Conclusions

The tumor stroma provides unique structural features that significantly differ from those of the respective normal tissue. On the one hand cancer cells respond to this environment through modulation of cell adhesion/migration molecules (e.g. L1-CAM, integrins), contact guidance, cytoskeletal reorganisation, cell shape changes, as well as secretion of proteolytic enzymes (MMP-7/-9), growth factors (HB-EGF), chemokines, and cytokines (TNFα, TGF-βs). On the other hand, tumor cell-derived signals recruit and activate host cells among which monocytes/TAMs, fibroblasts/CAFs and MSC are the most abundant populations within the tumor microenvironment. Thus, the dynamic and reciprocal interactions between tumor cells and cells of the tumor microenvironment as well as the ECM orchestrate events critical to tumor progression and metastasis formation.

Current efforts are directed towards studying these various types of tumor cell-stromal cell and tumor cell-matrix interactions in diverse experimental settings. Intense investigations in this field have revealed that the mechanisms that allow CAFs and TAMs or the ECM to contribute to tumor progression also determine the sensitivity of tumor cells towards chemotherapeutic drugs. Drug resistance, intrinsic or acquired, essentially limits the efficiency of chemotherapy in many cancer patients and is the result of reduced accessibility or accumulation of a drug in the tumor tissue (e.g. as a consequence of increased matrix deposition acting as a physical barrier), but also of protection from induction and execution of apoptosis in cancer cells. Thus, by interacting with the ECM and/or stroma cells, tumor cells become highly protected from apoptosis induction involving alterations in the expression of adhesion molecules such as L1CAM or integrins, or elevated secretion of cytokines (TGF-β) and chemokines. Since many of these molecules and their signaling intermediates are involved in the control of cell migration and invasion, cell survival, and apoptosis at the same time, they represent particularly exciting molecular targets for anti-cancer therapy.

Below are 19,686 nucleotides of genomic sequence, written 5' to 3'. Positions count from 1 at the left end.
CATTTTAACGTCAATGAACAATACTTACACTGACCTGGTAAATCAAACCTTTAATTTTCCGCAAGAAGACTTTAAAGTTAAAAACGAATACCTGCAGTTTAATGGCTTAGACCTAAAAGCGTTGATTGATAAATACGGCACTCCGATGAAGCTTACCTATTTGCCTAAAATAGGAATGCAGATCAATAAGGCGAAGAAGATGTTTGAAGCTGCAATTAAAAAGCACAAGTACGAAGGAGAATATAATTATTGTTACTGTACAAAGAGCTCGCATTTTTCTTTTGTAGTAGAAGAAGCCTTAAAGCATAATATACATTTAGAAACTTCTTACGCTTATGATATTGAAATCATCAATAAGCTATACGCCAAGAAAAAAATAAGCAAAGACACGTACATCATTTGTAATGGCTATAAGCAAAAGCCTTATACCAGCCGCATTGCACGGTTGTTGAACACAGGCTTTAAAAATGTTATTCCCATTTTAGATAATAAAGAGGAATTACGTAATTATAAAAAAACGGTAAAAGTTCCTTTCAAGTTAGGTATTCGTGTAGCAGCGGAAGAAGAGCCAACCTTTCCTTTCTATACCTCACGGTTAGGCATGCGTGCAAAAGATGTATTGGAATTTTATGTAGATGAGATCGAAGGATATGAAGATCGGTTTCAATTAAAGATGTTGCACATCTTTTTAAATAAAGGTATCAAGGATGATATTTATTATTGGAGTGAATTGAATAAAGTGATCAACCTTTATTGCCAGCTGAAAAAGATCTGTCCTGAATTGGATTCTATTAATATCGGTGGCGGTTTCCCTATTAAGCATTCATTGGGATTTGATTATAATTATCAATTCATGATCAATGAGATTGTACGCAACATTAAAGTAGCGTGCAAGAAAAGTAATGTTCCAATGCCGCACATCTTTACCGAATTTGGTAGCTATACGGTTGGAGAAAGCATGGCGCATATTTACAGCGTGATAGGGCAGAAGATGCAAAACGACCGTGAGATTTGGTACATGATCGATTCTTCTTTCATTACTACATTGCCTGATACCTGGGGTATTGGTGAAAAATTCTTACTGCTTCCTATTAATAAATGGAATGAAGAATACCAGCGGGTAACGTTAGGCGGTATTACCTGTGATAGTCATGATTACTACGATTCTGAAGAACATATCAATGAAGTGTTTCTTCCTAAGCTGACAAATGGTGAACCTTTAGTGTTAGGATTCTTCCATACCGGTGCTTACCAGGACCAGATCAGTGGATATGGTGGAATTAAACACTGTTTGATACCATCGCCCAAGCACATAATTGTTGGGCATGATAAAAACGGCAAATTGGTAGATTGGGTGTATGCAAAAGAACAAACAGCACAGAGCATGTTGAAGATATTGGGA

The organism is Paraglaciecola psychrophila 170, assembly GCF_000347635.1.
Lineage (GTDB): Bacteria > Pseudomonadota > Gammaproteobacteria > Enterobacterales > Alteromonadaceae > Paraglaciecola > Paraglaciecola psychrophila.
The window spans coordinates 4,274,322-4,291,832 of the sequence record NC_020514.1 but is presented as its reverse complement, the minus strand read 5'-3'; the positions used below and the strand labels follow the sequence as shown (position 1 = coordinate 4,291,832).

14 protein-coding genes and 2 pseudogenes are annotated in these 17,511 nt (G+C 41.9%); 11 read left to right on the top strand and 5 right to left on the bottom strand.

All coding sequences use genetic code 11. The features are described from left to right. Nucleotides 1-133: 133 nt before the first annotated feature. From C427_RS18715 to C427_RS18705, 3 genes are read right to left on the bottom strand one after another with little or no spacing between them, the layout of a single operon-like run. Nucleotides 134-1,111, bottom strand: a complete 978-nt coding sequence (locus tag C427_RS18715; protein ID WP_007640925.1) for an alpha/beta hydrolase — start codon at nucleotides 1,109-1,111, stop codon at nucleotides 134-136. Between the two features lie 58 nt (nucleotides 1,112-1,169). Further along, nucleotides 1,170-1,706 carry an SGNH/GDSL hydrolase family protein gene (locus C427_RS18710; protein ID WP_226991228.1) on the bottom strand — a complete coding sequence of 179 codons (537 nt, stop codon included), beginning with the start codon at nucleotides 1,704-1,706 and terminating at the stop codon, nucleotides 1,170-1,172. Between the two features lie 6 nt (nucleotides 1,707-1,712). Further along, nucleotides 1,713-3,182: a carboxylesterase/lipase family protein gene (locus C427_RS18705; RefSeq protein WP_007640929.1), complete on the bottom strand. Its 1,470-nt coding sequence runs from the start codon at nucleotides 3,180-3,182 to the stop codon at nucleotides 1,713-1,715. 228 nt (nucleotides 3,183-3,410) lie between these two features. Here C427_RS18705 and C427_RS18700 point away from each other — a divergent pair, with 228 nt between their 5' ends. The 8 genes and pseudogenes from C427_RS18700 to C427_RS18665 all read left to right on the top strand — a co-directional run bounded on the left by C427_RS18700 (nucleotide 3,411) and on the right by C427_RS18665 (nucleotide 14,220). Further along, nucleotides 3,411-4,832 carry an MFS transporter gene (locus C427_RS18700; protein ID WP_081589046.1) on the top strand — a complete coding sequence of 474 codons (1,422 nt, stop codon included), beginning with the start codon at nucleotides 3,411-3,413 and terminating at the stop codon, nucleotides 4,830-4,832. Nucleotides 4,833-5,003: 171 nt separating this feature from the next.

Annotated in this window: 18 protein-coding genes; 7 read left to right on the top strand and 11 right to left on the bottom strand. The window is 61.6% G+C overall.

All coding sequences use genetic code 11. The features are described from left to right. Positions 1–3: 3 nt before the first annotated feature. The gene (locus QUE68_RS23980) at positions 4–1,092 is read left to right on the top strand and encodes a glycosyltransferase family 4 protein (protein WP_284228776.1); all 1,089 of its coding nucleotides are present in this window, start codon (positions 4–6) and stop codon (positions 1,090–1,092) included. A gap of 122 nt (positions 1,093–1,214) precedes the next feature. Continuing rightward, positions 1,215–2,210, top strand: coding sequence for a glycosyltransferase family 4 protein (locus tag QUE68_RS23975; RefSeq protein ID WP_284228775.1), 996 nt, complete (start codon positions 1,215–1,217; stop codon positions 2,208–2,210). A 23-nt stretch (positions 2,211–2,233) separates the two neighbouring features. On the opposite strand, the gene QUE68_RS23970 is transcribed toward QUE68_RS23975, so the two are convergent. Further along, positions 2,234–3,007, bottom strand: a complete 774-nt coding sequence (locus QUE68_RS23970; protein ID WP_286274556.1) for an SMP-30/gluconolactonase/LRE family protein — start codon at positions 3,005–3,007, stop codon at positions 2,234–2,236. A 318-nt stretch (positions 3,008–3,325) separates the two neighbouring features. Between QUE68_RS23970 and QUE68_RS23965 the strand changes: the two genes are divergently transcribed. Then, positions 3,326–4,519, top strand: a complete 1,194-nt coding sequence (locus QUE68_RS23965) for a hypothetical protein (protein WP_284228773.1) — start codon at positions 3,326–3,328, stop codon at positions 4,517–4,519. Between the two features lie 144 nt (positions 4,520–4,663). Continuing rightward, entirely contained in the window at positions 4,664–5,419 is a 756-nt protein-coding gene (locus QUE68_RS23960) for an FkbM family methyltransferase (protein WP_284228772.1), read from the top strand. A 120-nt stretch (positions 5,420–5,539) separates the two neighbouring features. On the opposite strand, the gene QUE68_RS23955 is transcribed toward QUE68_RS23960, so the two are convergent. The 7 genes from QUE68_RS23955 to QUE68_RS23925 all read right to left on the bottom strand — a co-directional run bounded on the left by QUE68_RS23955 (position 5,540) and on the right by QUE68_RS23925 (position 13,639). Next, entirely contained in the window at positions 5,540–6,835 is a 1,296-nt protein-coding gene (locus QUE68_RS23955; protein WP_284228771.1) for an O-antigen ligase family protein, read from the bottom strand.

Abbreviations

CAFs: cancer-associated fibroblasts; ECs: endothelial cells; ECM: extracellular matrix; EMT: epithelial-mesenchymal transition; LOX: lysyl oxidase; MaCa: mammary carcinoma; MSC: mesenchymal stem cell; MMP: matrix metalloprotease; PDAC: pancreatic ductal adenocarcinoma; ROS: reactive oxygen species; TAMs: tumor-associated macrophages; TGF-β: transforming growth factor-beta; uPA: urokinase-type plasminogen activator.

Competing interests

The authors declare that they have no competing interests.

Authors' contributions

HU, SS, and RH wrote the manuscript. DS and HL were involved in the conceptualization and discussion of the manuscript. All authors read and approved the final version of the manuscript.